What are some of the most common questions you’re asked about employee and employer rights in the workplace?
Workers and employers like to cling to beliefs about workplace rights they glean from media, friends or researching on the Internet. However, many of these “perceived” rights often do not exist. Here are some common misconceptions.
Termination on maternity leave? Terminating employees during maternity leave is illegal. But in reality it happens anyway. Why? Simply put, legislation in some provinces contains qualifiers allowing dismissal in cases where the employer can show it was unrelated to the employee’s leave, such as where there is a legitimate restructuring. Other provinces prohibit termination during maternity leave, but then allow it as soon as the employee returns.
Does poor performance influence the amount of severance if fired? Performance reflects merit as an employee, not the severance an employee should receive when terminated. Even if an employee is fired due to poor performance, the severance should be the same as if he or she were laid off in a downsizing or for some other non-performance-related reason.
Must promotions, bonuses or salary be assessed fairly? An employer may decide, often arbitrarily, who it wishes to promote and how it will compensate its employees. It is entitled to show favouritism, as long as its decision is not based on personal characteristics, such as race, religion or gender.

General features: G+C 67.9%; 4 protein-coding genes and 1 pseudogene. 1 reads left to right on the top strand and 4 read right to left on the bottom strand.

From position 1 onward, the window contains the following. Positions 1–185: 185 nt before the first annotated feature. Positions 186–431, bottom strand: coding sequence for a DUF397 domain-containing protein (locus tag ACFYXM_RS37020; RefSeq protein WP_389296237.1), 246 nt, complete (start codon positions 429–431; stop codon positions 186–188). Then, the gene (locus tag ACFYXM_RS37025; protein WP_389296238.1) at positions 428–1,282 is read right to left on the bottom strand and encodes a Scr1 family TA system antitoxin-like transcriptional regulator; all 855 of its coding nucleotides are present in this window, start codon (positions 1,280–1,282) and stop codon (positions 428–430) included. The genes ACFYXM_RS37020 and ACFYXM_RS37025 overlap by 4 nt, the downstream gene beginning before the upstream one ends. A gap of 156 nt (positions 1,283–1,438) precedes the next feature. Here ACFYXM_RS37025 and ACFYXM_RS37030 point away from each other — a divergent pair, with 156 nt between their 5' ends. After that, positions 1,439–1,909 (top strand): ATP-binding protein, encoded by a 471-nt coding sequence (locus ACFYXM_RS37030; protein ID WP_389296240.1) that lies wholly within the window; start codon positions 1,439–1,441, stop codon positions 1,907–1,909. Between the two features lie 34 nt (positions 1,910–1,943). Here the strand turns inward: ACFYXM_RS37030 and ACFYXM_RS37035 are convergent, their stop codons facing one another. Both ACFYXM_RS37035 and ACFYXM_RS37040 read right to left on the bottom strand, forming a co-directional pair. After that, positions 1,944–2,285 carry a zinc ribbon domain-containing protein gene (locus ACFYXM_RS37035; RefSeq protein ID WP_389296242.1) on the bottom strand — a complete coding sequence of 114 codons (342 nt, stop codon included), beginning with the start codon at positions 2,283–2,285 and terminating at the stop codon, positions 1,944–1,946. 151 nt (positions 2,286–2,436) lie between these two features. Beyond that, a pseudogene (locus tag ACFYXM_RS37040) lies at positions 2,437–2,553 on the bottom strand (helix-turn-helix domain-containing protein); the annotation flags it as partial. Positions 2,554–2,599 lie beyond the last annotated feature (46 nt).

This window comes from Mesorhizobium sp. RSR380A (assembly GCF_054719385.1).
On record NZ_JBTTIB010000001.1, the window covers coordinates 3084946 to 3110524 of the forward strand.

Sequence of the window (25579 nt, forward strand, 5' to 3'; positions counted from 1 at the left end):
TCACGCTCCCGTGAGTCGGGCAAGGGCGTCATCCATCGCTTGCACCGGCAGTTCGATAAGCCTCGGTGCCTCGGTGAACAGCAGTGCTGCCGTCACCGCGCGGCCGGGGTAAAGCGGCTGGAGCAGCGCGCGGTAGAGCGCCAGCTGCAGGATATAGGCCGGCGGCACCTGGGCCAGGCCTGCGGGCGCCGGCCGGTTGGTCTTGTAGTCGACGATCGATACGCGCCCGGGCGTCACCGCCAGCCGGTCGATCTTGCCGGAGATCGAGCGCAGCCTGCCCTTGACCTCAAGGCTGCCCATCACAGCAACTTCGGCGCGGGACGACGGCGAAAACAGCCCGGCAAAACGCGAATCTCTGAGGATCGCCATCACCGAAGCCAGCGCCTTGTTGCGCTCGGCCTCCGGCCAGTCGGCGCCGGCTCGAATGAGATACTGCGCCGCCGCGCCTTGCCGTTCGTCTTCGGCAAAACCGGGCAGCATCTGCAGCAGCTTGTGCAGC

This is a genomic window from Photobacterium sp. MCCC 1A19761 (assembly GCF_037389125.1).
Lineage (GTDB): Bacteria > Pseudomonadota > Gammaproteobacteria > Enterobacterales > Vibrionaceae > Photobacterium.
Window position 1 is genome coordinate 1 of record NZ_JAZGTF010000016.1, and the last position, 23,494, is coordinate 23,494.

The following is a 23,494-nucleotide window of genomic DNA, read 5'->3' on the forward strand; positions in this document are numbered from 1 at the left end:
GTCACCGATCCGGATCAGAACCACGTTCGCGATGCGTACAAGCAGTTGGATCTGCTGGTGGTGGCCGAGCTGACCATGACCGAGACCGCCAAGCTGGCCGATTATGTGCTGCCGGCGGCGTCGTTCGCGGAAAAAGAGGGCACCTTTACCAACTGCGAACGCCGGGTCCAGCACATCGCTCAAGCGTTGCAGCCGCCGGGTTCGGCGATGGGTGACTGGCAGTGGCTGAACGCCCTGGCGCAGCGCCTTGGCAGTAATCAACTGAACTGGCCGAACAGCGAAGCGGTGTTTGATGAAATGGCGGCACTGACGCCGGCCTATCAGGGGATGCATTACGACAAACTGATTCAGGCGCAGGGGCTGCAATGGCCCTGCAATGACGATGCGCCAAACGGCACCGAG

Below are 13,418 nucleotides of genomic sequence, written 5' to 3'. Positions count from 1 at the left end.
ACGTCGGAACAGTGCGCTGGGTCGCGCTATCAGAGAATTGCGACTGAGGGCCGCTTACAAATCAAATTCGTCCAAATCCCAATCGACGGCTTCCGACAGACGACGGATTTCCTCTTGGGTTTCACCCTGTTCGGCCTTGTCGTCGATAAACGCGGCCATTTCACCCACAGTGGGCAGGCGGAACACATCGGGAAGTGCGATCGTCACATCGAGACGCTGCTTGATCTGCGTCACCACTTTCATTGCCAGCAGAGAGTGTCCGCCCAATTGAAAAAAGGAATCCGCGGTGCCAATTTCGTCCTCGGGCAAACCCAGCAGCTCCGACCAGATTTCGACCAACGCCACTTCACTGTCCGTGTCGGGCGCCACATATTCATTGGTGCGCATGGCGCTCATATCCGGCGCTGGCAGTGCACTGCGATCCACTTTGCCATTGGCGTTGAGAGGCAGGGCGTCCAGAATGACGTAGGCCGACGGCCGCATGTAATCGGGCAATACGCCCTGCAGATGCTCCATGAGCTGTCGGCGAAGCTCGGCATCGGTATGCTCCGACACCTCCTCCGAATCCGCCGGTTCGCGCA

If an employee is terminated, will he or she receive Employment Insurance? Yes. It is only employees who are terminated for misconduct or those who resign who may be ineligible for EI.
Are employers allowed to view my personal social media activity when considering me for a job? Yes. There is no law prohibiting an employer from researching online profiles, such as Facebook and Twitter, and often they do. Hiring or firing decisions can then be made on the basis of what they uncover about employees’ personal lives as long as those decisions are not based on personal characteristics, such as race, religion or sexual orientation.
Are employees entitled to a letter of reference? No matter how strong or meritorious an employee’s service, there are no laws compelling an employer to provide a letter of reference to a current or former employee.
Do you have a question on careers, labour law or management? Send it in to our panel of experts, which includes career coaches, a recruitment expert and an employment lawyer: email@example.com
Please be advised that while The Globe and Mail may publish your submission, your name and address will be kept confidential.Report Typo/Error
Follow us on Twitter: